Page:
Tonga's prime minister 'Akilisi Pohiva, has died at the age of 78.
Tonga's prime minister and democracy campaigner 'Akilisi Pohiva has died at the age of 78, after being rushed to a New Zealand hospital on Wednesday.
Mr Pohiva suffered from ill health in recent years and was flown from the Tongan capital Nuku'alofa but died on Thursday morning in Auckland's City Hospital.
A “commoner” who regularly clashed with the Tongan royal family and nobility, he rose from being a school teacher and lecturer at Tonga Teacher's Training College to lead his country.
Elected to parliament in 1987, in 2014 he became the first “commoner” to be elected prime minister, by parliament rather than appointed by the King, and was returned to office in 2017.
At last month's Pacific Island Forum leaders' meeting, despite being in very poor health, Mr Pohiva argued strongly for action on climate change and was moved to tears over the testimony of children affected.
He also took a strident stand on self-determination for West Papua.
His life included many clashes with the Crown in the fiercely monarchical state, arguing for a relinquishing of powers from the King.
That came in 2008, when King George Tupou V gave over many responsibilities to the parliament and the government, clearing the way for Mr Pohiva's eventual prime ministership.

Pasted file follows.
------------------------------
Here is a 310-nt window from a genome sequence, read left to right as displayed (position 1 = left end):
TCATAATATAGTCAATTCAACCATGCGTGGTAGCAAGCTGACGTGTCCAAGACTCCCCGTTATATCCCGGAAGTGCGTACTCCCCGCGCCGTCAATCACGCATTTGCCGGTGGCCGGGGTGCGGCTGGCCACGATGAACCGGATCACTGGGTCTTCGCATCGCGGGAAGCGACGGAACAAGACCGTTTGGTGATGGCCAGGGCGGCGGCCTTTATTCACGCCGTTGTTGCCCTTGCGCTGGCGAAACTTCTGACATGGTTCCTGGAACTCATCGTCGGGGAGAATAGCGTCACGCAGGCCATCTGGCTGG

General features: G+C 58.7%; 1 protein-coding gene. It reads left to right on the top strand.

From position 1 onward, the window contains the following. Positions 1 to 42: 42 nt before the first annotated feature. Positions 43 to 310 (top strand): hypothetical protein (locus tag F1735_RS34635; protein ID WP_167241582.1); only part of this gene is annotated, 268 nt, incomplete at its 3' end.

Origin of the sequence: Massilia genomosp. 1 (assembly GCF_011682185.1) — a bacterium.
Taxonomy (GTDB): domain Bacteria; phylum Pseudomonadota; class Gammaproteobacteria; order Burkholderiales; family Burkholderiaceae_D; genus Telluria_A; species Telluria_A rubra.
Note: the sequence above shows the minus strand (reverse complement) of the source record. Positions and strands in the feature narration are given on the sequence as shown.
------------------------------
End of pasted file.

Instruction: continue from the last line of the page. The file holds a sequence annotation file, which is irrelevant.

Active since the 1970s as a human rights and pro-democracy campaigner, his commentaries in Tongan media drew the ire of the royal family and resulted in his dismissal from the public service in 1984, which he successfully challenged in court.
In 1996 he was imprisoned for contempt over his coverage of parliament, which the Supreme Court overturned as “unlawful and unconstitutional”, and was charged with sedition in 2002 for reporting on the royal family’s financial interests, for which he was found “not guilty” by a High Court jury.
Tongan authorities are yet to make public statements on Mr Pohiva's death, but Tonga’s parliament has gone into recess as a mark of respect.
Condolences have also been offered from around the Pacific region.
"As one of the longest serving parliamentarians in our region, Prime Minister Pōhiva dedicated his life to the service and leadership of his country and people," said Pacific Islands Forum secretary general Dame Meg Taylor.
"During his political career we saw him transition from firebrand activist to an elder statesman of the Blue Pacific always staying true to his strong ideals of democracy and human rights.
"I will remember him as a fighter until the very end. May his legacy stand true and be an inspiration to the people across the Blue Pacific."